Amy’s Bread factory workers call for an end to understaffing, unsafe conditions, and stagnant wages
Community members and elected officials rally in support of workers
Long Island City, NY — Workers at the Amy’s Bread factory delivered a letter today to the bakery’s owner, Amy Scherber, demanding that management return to the table to negotiate a workplace justice agreement. The mostly immigrant workforce is contending with understaffing, unsafe conditions, and stagnant wages, among other pressing issues at the company. The letter includes statements of support from community members and elected officials who support the workers’ effort.
New York City Councilmember Jimmy Van Bramer said, “I stand with workers organizing for a safe work environment and dignified jobs at Amy’s Bread. I hope to see Amy continue open and positive dialogue with these workers and finish negotiations for a workplace justice agreement.”
U.S. Representative Carolyn Maloney also articulated her support for the campaign: “I am proud to stand with the workers at Amy’s Bread who are advocating for a safe work environment and fair livable wages. I look forward to hearing about open and positive progress made between Amy and these workers and to a completion of negotiations for a workplace justice agreement.”
In support of their demands, workers have earned the support of community members and workers across the food supply chain.
Rabbi Rachel Goldenberg of Malkhut said, “Before we eat bread, we Jews thank God for the labor and love that is required to ‘bring forth bread from the earth.’ As a rabbi, I stand with workers, whose labor nourishes us. Workers at Amy’s Bread deserve a safe workplace and dignified working conditions. I call on Amy to come back to the table to finish negotiations for a workplace justice agreement.”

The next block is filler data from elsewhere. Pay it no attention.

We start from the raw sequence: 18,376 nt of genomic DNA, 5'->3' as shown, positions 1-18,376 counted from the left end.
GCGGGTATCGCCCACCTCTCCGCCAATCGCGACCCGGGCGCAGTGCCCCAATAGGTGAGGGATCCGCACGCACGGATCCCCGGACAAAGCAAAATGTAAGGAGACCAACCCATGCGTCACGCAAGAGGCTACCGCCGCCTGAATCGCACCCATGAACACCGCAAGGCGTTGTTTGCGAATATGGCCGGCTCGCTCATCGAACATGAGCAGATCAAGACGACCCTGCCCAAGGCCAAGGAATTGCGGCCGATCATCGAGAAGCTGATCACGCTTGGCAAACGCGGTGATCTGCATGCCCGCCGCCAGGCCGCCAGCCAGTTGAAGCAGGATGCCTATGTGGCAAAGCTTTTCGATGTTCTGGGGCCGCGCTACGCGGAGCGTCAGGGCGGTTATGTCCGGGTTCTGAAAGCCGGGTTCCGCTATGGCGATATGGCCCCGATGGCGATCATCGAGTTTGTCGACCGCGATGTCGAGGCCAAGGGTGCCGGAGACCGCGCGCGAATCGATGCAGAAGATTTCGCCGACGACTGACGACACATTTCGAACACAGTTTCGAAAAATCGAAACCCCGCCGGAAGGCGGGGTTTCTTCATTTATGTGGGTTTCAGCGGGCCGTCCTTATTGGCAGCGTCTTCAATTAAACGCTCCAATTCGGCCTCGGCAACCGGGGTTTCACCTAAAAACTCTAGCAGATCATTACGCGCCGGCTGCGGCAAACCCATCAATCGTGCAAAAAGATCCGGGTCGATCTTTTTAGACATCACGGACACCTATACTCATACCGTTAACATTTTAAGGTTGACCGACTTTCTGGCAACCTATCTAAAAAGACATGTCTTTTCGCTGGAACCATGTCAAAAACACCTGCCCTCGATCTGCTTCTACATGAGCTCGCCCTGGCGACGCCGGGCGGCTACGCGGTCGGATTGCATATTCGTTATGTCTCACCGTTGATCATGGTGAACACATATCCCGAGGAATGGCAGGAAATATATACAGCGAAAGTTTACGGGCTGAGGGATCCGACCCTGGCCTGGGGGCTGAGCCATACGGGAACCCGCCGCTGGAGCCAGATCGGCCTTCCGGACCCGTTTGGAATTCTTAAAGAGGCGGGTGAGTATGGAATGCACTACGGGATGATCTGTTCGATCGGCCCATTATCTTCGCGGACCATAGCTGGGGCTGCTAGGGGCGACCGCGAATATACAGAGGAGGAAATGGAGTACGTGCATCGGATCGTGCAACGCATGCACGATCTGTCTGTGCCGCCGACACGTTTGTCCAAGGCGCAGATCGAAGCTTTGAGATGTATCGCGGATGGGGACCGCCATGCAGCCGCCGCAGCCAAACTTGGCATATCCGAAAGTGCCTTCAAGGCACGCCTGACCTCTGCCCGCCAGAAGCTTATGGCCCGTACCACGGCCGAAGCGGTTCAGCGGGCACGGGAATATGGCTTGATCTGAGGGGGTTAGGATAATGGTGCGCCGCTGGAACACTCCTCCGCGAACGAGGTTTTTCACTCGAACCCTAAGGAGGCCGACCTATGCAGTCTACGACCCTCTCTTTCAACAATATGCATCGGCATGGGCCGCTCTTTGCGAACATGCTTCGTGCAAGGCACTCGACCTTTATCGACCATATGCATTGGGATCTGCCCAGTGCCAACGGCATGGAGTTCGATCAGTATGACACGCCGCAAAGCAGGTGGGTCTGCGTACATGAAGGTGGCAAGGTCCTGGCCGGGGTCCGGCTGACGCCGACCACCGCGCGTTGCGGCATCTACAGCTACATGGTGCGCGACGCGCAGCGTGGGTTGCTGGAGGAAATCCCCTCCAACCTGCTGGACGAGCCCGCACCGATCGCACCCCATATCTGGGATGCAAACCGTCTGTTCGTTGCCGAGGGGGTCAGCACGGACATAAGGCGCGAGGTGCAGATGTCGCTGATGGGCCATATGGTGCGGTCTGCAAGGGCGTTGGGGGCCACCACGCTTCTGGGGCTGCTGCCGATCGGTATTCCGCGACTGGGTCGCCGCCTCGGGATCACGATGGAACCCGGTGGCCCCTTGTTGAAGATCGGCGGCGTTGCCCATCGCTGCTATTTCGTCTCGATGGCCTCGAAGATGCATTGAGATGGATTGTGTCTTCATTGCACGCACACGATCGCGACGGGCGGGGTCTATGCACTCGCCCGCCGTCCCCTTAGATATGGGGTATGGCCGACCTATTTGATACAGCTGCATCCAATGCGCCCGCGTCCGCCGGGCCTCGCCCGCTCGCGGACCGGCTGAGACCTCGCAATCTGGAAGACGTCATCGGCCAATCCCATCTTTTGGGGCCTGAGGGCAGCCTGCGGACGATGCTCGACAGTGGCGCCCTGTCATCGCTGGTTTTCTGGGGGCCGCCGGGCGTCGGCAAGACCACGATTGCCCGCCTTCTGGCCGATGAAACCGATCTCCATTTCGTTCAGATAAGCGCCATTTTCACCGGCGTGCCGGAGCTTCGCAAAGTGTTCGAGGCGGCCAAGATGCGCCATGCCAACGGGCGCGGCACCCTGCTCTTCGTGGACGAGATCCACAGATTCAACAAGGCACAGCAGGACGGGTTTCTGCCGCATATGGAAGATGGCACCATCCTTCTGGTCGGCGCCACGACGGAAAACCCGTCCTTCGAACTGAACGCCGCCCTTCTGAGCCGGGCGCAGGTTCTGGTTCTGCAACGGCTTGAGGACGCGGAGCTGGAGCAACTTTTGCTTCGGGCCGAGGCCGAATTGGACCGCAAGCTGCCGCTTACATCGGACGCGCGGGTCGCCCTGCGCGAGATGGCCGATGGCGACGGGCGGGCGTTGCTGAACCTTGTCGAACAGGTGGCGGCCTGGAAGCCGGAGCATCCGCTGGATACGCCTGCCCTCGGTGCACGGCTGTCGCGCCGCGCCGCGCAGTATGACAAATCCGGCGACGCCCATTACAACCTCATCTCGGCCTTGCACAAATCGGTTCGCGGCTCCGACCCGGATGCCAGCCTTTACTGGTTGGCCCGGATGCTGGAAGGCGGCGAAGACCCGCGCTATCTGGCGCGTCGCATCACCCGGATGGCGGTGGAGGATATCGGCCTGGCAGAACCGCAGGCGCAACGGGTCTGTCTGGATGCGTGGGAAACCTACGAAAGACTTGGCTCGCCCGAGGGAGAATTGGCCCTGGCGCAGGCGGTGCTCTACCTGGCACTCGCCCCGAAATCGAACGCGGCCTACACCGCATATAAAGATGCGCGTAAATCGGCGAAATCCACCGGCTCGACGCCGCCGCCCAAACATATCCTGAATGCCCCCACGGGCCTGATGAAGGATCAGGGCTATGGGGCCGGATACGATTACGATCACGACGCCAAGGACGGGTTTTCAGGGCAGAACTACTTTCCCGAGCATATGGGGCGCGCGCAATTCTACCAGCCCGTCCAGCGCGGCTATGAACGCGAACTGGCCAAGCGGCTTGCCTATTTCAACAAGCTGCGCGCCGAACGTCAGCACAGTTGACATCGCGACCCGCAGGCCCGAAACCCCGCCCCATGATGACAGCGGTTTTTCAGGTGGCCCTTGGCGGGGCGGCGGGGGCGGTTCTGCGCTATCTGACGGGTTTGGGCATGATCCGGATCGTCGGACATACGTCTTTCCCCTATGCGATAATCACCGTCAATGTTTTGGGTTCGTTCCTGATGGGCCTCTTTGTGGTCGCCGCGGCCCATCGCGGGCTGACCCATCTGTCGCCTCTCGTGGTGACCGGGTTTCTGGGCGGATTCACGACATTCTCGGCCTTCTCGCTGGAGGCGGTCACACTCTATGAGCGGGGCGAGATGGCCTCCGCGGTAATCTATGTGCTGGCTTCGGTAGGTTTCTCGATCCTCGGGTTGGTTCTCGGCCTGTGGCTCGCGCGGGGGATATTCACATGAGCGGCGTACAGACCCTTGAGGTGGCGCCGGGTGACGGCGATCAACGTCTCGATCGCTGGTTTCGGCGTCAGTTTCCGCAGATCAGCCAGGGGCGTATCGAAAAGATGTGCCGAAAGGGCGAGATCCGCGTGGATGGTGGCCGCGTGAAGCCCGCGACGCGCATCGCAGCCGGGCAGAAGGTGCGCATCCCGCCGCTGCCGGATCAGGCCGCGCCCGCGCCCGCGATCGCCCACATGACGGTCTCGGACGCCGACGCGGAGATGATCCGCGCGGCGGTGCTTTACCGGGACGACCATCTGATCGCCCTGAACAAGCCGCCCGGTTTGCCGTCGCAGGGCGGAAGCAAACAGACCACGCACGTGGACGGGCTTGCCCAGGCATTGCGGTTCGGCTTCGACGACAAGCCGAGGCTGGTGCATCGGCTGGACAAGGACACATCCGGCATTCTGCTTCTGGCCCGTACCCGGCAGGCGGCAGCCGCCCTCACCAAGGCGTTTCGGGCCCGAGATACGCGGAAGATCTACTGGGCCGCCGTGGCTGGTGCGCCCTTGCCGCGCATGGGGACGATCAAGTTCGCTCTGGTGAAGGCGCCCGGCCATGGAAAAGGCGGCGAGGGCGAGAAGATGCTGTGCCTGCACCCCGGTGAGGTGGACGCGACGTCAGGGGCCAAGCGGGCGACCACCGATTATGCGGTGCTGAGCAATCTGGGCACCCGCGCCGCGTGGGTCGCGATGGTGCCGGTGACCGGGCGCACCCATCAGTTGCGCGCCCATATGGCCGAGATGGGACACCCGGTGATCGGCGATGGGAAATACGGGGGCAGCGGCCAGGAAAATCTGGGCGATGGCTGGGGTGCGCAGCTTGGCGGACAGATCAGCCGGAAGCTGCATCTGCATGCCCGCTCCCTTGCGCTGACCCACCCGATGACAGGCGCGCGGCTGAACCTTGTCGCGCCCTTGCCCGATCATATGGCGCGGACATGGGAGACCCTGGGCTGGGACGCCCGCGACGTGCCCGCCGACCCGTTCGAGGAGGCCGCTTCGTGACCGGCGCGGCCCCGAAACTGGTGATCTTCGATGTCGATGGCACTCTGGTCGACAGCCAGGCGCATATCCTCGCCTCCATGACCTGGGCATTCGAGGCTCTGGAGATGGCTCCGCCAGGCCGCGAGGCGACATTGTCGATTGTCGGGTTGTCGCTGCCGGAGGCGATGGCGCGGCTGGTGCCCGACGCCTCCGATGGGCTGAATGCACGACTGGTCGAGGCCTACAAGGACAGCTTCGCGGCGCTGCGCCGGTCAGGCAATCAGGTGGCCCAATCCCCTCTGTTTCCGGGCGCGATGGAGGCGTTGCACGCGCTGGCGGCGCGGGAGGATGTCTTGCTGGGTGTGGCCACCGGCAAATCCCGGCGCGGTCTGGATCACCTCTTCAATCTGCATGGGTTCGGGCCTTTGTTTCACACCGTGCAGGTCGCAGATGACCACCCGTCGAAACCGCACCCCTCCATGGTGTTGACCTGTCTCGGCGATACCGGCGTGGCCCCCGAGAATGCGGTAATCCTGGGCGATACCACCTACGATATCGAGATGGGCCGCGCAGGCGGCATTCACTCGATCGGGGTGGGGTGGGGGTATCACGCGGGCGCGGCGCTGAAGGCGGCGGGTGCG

Catherine Barnett of the Restaurant Opportunities Center of New York (ROC-NY) said, “The City’s restaurant workers stand with Amy’s Bread workers organizing for dignified jobs. We ask Amy Scherber to come back to the negotiating table.”
Amy’s Bread has worked for years to cultivate a community and worker friendly image. Yet, workers report that the lack of adequate equipment at the factory is causing increased health hazards and injuries. Many have to work two jobs just to meet basic household expenses. Input from workers on improving the company’s operations goes unheard.
“We are organizing because of mistreatment – the work that we do is not valued – and because of overwork,” says Máximo Carhuamaca who has worked at the factory for over 8 years. “Amy Scherber doesn’t take workers into consideration.”
Workers emphasize the broader implications of their efforts to make change at Amy’s Bread. As the largest manufacturing sector in New York City, local food manufacturing could be providing high-quality employment for communities with a scarcity of good jobs. Instead, many of these factories rely on exploiting workers of color, particularly immigrants.
Rocío Candelo, who has worked at the factory for 7 years, expresses this larger vision, “I’m fighting for my rights and for my ideals. I’m fighting because all workers should have a right to their views and their voices should count.”
Since 2013, workers at Amy’s Bread have been organizing with Brandworkers. Brandworkers is a non-profit organization that brings food manufacturing workers together to fight for good jobs and a sustainable food system.